6. Hosting

          For online merchants, there are three main types of payment gateways, which are differentiated depending on where and how the gateway is hosted.

            • Hosted
              Hosted payment gateways redirect customers from the merchant’s website to a secure payment page on the gateway provider’s website. Customers enter their payment information on this page, which increases security for the merchant as sensitive data is not sent to their website. However, redirecting customers to a separate website can disrupt the sales process. If the customer is not familiar with the payment gateway, they may lose confidence in the process and abandon their shopping cart.
            Payment Gateway: How to Choose the Right One
            • Self-hosted
              With self-hosted payment gateways, merchants host the gateway directly on their website. This allows for a more seamless payment process, but also places a greater responsibility on the merchant to ensure that the customer’s sensitive data is transferred securely.
            • API-hosted
              A blend of the two previous gateway types, API-hosted payment gateways allow merchants to customize and embed payment forms into their own website using an application programming interface (API). Customers stay on the merchant’s website throughout the checkout process, while the payment gateway provider remains responsible for encrypting and securely transmitting the customer’s sensitive data. Merchants using API-hosted payment gateways are still required to be PCI DSS Compliant.

            7. Integrations and compatibility

            The appearance and usability of a payment gateway depends on how well it is integrated into the merchant’s e-commerce platform. Does it match the visual identity of the website? Is the user interface clear and easy to use? Does it work well on different devices?
            Before choosing a payment gateway, merchants should look for features that will ensure seamless integration. These include:

            • Customizability: The payment gateway allows merchants to customize the user interface with their own colors, branding and fonts.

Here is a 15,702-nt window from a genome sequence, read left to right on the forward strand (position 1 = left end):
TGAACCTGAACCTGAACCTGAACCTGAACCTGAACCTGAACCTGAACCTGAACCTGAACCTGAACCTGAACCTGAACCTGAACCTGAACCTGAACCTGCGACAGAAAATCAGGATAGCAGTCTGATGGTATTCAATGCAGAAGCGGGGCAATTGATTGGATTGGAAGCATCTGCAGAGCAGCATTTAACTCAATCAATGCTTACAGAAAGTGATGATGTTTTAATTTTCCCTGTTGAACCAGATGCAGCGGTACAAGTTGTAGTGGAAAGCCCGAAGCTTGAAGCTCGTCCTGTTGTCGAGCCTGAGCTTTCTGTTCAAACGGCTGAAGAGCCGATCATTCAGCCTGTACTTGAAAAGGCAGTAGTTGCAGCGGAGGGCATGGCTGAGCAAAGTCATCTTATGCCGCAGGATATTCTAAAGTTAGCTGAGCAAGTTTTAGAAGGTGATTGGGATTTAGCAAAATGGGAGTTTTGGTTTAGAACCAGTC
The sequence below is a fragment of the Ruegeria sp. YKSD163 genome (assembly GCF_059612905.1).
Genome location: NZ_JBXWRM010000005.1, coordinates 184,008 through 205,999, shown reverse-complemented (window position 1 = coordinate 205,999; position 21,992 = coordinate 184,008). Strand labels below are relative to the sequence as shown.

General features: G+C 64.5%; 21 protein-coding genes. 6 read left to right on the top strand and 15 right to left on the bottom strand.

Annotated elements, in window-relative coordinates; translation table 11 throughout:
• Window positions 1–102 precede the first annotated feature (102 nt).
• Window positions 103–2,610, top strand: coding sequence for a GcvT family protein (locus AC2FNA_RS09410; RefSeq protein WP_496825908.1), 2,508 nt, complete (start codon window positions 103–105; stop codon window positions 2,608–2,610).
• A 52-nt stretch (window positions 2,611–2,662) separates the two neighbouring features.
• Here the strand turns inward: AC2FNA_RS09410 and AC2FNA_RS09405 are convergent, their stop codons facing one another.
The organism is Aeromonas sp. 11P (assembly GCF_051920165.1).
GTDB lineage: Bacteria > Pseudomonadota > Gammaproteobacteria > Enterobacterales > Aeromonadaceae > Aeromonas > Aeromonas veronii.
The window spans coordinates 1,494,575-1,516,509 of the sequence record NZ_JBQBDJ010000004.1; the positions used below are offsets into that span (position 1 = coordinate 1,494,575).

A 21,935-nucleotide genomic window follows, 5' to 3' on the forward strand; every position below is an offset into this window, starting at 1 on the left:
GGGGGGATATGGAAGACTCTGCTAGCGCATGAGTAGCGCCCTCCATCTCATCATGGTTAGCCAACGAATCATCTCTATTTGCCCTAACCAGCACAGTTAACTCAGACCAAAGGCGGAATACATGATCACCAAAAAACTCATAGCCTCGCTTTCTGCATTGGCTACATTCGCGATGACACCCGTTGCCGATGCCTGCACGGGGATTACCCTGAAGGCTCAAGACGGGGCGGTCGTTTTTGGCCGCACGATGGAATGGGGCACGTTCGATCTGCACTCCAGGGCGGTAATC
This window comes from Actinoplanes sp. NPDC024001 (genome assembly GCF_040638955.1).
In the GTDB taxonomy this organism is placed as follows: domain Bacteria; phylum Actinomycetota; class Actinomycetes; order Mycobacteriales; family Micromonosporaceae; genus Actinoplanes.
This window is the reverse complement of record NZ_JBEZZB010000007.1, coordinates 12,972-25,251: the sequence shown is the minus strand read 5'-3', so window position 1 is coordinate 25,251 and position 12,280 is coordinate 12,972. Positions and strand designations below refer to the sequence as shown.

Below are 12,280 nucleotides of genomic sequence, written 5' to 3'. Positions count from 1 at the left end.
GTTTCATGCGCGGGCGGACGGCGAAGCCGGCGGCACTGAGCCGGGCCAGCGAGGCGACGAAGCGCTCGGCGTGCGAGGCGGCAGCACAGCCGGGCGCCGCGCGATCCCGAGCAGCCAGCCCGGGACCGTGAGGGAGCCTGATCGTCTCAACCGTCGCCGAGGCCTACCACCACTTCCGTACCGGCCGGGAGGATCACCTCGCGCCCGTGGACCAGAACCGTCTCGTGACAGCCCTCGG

• Responsive design: The payment gateway works on different devices, browsers and operating systems
            • Localization: The payment gateway automatically adapts its language and currency to the customer’s location.

            8. Security

            When choosing a payment gateway, merchants should ensure that their customers’ sensitive data is securely protected by paying attention to the following features:

              • PCI DSS Compliance: The Payment Card Industry Data Security Standard (PCI DSS) is a set of security standards designed to protect sensitive cardholder data. Merchants should not only comply with PCI DSS requirements on their own websites, but also ensure that their payment gateway is also compliant.
              • Encryption: It is important that a payment gateway encrypts the customer’s sensitive data during transmission — via SSL (Secure Sockets Layer) or TLS (Transport Layer Security) — so that it cannot be intercepted by hackers.
              • Tokenization: Tokenization replaces sensitive payment data with unique tokens that have no value to potential fraudsters. This provides an additional layer of security because even if the tokens are intercepted, they cannot be used to extract the original data.
              • Two-factor authentication (2FA): Implementing 2FA helps prevent unauthorized access to customer accounts. It serves as an additional layer of identity verification for payment gateways. It requires customers to provide additional identification data, such as a code sent to their mobile device or email account.
              • Fraud prevention measures: Features such as address verification and IP geolocation are additional security measures that payment gateways can integrate to further prevent fraud.

              9. Customer support

              It’s never been easier to accept customer payments quickly and securely, but that doesn’t mean it’s always smooth sailing. When issues and concerns arise, it’s important to have a gateway provider that’s easy to reach and available for troubleshooting.

                Therefore, merchants should look for a payment gateway provider that has multiple channels for customer support, such as email, phone, live chat, FAQs and user guides.

                Conclusion

                A payment gateway is essential for small and large e-commerce businesses that want to accept secure and convenient online payments for their goods or services. Now you know all the important information about payment gateways. Finding a reliable payment processing partner is a real challenge as there are so many companies on the market.

                BKPlus Software’s payment gateway solution offers best-in-class security features, customizable integration options and user-friendly operation tailored to the specific needs of businesses and customers. Contact us to learn how we enhance the customer experience through seamless payment gateway integration.